In creating the rover, we succeeded in dramatically reducing the labor and cost needed from launch to maneuvering on the lunar surface,Hakamada said.

Impressive in its achievements so far, ispace is a venture company that spun-off from Tohoku University. The company is commercializing know-how and R&D technology developed by Kazuya Yoshida, a professor at Tohoku Universitys Space Robotics Laboratory. Yoshida is also CTO at ispace.


Nobuhiro Yagi, a principal at the investment department of Kyoto Universitys Innovation Capital Co. Ltd. (KYOTO-iCAP), spoke next. Yagi supports spin-offs from Kyoto University as a VC.  

Kyoto University is well-known for its Nobel Prize-winning research and researchers, including Professor Shinya Yamanaka, who became famous for his work on iPS cells.

Yagi spoke about the Universitys efforts to create innovation, and outlined the scale and destination of funding for venture companies. Their investment department supports a wide range of ventures in a variety of fields, such as biotechnology, ICT, IoT, A.I., energy, and material sciences.

Equally impressive is the reality of open innovation, which includes collaboration between the investment company and the University, given the company is not a private entity. The open innovation collaboration has led to unexpected results.

Looking ahead, Yagi stressed that it is important for future development that the University remains independent. What kind of value the University adds to society will also be of increasing importance.

That said, one challenge that he noted was the dearth of entrepreneurial talent. To this end, KYOTO-iCAP developed a community of innovators, called the Entrepreneur Candidate Club (ECC-iCAP), an organization tasked with training talented young people in entrepreneurship.

ECC-iCAP is to hold such events as meet-ups and offer seed programs and programs to develop entrepreneurship. The communitys activities will track Kyoto Universitys future developments closely, and add to its already established reputation.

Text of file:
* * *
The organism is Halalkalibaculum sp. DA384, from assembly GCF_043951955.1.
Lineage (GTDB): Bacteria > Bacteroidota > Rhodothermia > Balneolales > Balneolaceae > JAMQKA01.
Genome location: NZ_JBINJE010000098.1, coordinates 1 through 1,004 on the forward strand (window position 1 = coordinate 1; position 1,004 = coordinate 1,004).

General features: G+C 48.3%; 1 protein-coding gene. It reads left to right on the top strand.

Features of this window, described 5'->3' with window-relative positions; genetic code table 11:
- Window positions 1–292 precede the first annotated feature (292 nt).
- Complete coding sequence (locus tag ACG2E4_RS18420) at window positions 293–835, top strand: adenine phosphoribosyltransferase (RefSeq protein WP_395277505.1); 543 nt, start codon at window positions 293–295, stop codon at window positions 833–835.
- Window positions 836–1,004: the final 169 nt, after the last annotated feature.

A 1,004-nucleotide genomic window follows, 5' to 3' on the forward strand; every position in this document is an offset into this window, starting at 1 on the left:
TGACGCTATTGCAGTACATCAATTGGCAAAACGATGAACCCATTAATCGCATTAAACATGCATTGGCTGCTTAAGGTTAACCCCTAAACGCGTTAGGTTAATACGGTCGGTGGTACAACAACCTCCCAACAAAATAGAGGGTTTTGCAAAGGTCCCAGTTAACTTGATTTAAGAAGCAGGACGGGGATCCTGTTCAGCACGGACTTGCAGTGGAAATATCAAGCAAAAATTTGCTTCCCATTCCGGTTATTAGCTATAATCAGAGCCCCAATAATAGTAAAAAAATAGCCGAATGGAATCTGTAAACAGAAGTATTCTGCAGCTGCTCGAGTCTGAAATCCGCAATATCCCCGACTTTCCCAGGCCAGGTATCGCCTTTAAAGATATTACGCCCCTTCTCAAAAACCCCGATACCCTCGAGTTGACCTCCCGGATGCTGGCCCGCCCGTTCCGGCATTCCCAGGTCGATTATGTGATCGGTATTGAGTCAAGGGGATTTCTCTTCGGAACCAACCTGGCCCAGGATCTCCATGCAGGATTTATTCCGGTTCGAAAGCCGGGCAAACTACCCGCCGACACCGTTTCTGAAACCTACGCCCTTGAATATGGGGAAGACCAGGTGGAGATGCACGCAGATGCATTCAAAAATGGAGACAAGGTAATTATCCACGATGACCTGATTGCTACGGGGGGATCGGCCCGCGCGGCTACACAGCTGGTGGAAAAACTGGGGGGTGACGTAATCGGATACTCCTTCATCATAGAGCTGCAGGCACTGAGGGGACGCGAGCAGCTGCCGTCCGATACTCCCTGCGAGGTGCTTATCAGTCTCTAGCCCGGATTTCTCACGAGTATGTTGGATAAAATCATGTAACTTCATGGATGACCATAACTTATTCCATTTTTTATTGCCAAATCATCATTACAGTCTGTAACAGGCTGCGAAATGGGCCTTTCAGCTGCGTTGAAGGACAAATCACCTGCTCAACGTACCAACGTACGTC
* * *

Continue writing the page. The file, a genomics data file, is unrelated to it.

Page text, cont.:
Dr. Tomy Kamada of TomyK Ltd. and a co-founder at ACCESS Co Ltd. was the final speaker.

Kamada launched a venture company while studying at the University of Tokyo. Recently, he has been active mainly in support of venture entrepreneurship. Kamada has experience as an outside director of the robot venture company SCHAFT, a University of Tokyo spin-off which was acquired from Google by SoftBank in June.

Fusion of the real world and the digital world is the key to competing globally, Kamada said. With hardware alone, it will be difficult for Japanese to out compete Chinese and South Korean rivals (on price, for example). Rather, it is important to compete on technical aspects and services, he added.

As an example from university, Kamada gave a detailed introduction to the collaboration between SCHAFT and AgIC Inc., a company that prints circuit boards. The partnership has created practical humanoid robots and developed on-demand manufacturing services for inkjet printing with the aid of animation.

In creating a tech venture, Kamada was faced with the need to increase entrepreneurial talent and to expand enterprise in partnership with large companies. What was noteworthy in his case was the speed of collaboration between the venture and the big entities.

Given that many venture companies disappear within 18 months of their founding, it was essential, he said, that a quick decision-making and human resource allocation system was in place on the side of the large company, if the partnership is to succeedespecially where resources are limited. He noted that, while venture collaborations had something like a 20 percent success rate, this should not lead to a state of fear to fail.


Following the presentations, an enthusiastic panel discussion moderated by addlights Kimura, in addition to a Q&A and networking session, was held. Such topics as the key considerations to be made when making a tie-up, how universities engage with startups, and how VCs can support a venture company after making an investment, were discussed.

Mirai Salon 4 took place on June 8 (Thu.), 2017, and was the third such event to be co-hosted by addlight, Mitsubishi Estate Co., Ltd., and EGG Japan in the Marunouchi business district, Tokyo.